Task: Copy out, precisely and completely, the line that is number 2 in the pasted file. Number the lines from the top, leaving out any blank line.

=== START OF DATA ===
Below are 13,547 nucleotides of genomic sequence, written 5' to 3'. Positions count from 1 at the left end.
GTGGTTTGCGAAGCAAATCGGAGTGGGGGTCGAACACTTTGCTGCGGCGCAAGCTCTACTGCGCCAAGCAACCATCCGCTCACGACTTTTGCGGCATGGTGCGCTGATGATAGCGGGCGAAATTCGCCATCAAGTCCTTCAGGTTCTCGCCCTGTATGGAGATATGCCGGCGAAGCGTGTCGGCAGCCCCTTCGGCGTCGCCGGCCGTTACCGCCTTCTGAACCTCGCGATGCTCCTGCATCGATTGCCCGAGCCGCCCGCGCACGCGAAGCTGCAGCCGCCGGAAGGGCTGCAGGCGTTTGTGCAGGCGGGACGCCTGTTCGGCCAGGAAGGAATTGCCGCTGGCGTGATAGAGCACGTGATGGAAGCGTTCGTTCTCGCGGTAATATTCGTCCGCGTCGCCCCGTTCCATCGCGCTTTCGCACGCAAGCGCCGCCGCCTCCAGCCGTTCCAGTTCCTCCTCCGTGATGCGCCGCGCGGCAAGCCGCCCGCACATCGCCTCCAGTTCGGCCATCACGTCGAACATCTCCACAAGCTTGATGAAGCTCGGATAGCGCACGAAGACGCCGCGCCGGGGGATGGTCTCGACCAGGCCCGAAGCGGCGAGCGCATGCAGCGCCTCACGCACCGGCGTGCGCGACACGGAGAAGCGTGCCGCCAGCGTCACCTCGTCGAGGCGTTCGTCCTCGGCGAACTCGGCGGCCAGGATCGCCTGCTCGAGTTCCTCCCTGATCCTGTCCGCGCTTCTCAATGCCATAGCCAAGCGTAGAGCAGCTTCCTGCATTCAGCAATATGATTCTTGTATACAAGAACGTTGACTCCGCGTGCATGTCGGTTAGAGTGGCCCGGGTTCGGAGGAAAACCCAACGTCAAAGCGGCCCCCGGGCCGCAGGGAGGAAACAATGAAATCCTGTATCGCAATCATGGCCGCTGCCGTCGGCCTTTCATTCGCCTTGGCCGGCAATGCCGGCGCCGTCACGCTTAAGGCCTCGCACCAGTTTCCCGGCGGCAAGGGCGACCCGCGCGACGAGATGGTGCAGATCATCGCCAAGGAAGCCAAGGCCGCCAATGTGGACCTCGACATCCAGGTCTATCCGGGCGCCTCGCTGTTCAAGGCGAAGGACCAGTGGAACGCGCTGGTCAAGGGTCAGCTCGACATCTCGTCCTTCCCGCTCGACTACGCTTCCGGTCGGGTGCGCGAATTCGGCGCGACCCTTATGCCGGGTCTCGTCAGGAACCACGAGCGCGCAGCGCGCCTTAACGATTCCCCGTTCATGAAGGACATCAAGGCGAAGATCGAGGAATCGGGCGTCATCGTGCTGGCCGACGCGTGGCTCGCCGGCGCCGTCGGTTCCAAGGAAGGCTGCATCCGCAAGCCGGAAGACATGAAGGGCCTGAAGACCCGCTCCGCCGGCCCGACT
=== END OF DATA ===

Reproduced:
GTGGTTTGCGAAGCAAATCGGAGTGGGGGTCGAACACTTTGCTGCGGCGCAAGCTCTACTGCGCCAAGCAACCATCCGCTCACGACTTTTGCGGCATGGTGCGCTGATGATAGCGGGCGAAATTCGCCATCAAGTCCTTCAGGTTCTCGCCCTGTATGGAGATATGCCGGCGAAGCGTGTCGGCAGCCCCTTCGGCGTCGCCGGCCGTTACCGCCTTCTGAACCTCGCGATGCTCCTGCATCGATTGCCCGAGCCGCCCGCGCACGCGAAGCTGCAGCCGCCGGAAGGGCTGCAGGCGTTTGTGCAGGCGGGACGCCTGTTCGGCCAGGAAGGAATTGCCGCTGGCGTGATAGAGCACGTGATGGAAGCGTTCGTTCTCGCGGTAATATTCGTCCGCGTCGCCCCGTTCCATCGCGCTTTCGCACGCAAGCGCCGCCGCCTCCAGCCGTTCCAGTTCCTCCTCCGTGATGCGCCGCGCGGCAAGCCGCCCGCACATCGCCTCCAGTTCGGCCATCACGTCGAACATCTCCACAAGCTTGATGAAGCTCGGATAGCGCACGAAGACGCCGCGCCGGGGGATGGTCTCGACCAGGCCCGAAGCGGCGAGCGCATGCAGCGCCTCACGCACCGGCGTGCGCGACACGGAGAAGCGTGCCGCCAGCGTCACCTCGTCGAGGCGTTCGTCCTCGGCGAACTCGGCGGCCAGGATCGCCTGCTCGAGTTCCTCCCTGATCCTGTCCGCGCTTCTCAATGCCATAGCCAAGCGTAGAGCAGCTTCCTGCATTCAGCAATATGATTCTTGTATACAAGAACGTTGACTCCGCGTGCATGTCGGTTAGAGTGGCCCGGGTTCGGAGGAAAACCCAACGTCAAAGCGGCCCCCGGGCCGCAGGGAGGAAACAATGAAATCCTGTATCGCAATCATGGCCGCTGCCGTCGGCCTTTCATTCGCCTTGGCCGGCAATGCCGGCGCCGTCACGCTTAAGGCCTCGCACCAGTTTCCCGGCGGCAAGGGCGACCCGCGCGACGAGATGGTGCAGATCATCGCCAAGGAAGCCAAGGCCGCCAATGTGGACCTCGACATCCAGGTCTATCCGGGCGCCTCGCTGTTCAAGGCGAAGGACCAGTGGAACGCGCTGGTCAAGGGTCAGCTCGACATCTCGTCCTTCCCGCTCGACTACGCTTCCGGTCGGGTGCGCGAATTCGGCGCGACCCTTATGCCGGGTCTCGTCAGGAACCACGAGCGCGCAGCGCGCCTTAACGATTCCCCGTTCATGAAGGACATCAAGGCGAAGATCGAGGAATCGGGCGTCATCGTGCTGGCCGACGCGTGGCTCGCCGGCGCCGTCGGTTCCAAGGAAGGCTGCATCCGCAAGCCGGAAGACATGAAGGGCCTGAAGACCCGCTCCGCCGGCCCGACT